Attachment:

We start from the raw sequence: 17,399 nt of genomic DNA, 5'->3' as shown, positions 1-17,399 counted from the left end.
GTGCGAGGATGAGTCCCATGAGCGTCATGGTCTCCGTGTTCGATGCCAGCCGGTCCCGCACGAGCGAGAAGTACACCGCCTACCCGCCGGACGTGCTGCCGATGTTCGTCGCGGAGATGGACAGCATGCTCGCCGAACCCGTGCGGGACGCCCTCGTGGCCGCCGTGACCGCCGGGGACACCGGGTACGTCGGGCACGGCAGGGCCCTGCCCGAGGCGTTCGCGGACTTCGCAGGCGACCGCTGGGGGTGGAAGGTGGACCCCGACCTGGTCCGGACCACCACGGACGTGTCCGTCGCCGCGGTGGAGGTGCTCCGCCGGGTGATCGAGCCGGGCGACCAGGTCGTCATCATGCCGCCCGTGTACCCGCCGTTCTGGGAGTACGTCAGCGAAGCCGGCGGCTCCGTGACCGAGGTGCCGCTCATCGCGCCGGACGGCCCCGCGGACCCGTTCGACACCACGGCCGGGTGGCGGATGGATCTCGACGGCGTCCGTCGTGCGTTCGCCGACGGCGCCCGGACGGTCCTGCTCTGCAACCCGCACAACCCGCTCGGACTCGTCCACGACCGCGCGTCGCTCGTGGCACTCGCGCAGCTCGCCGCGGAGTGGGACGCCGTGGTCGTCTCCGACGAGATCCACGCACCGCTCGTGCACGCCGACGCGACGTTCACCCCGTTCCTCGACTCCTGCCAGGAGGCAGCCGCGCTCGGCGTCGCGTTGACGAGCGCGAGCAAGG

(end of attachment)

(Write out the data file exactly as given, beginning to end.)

We start from the raw sequence: 17,399 nt of genomic DNA, 5'->3' as shown, positions 1-17,399 counted from the left end.
GTGCGAGGATGAGTCCCATGAGCGTCATGGTCTCCGTGTTCGATGCCAGCCGGTCCCGCACGAGCGAGAAGTACACCGCCTACCCGCCGGACGTGCTGCCGATGTTCGTCGCGGAGATGGACAGCATGCTCGCCGAACCCGTGCGGGACGCCCTCGTGGCCGCCGTGACCGCCGGGGACACCGGGTACGTCGGGCACGGCAGGGCCCTGCCCGAGGCGTTCGCGGACTTCGCAGGCGACCGCTGGGGGTGGAAGGTGGACCCCGACCTGGTCCGGACCACCACGGACGTGTCCGTCGCCGCGGTGGAGGTGCTCCGCCGGGTGATCGAGCCGGGCGACCAGGTCGTCATCATGCCGCCCGTGTACCCGCCGTTCTGGGAGTACGTCAGCGAAGCCGGCGGCTCCGTGACCGAGGTGCCGCTCATCGCGCCGGACGGCCCCGCGGACCCGTTCGACACCACGGCCGGGTGGCGGATGGATCTCGACGGCGTCCGTCGTGCGTTCGCCGACGGCGCCCGGACGGTCCTGCTCTGCAACCCGCACAACCCGCTCGGACTCGTCCACGACCGCGCGTCGCTCGTGGCACTCGCGCAGCTCGCCGCGGAGTGGGACGCCGTGGTCGTCTCCGACGAGATCCACGCACCGCTCGTGCACGCCGACGCGACGTTCACCCCGTTCCTCGACTCCTGCCAGGAGGCAGCCGCGCTCGGCGTCGCGTTGACGAGCGCGAGCAAGG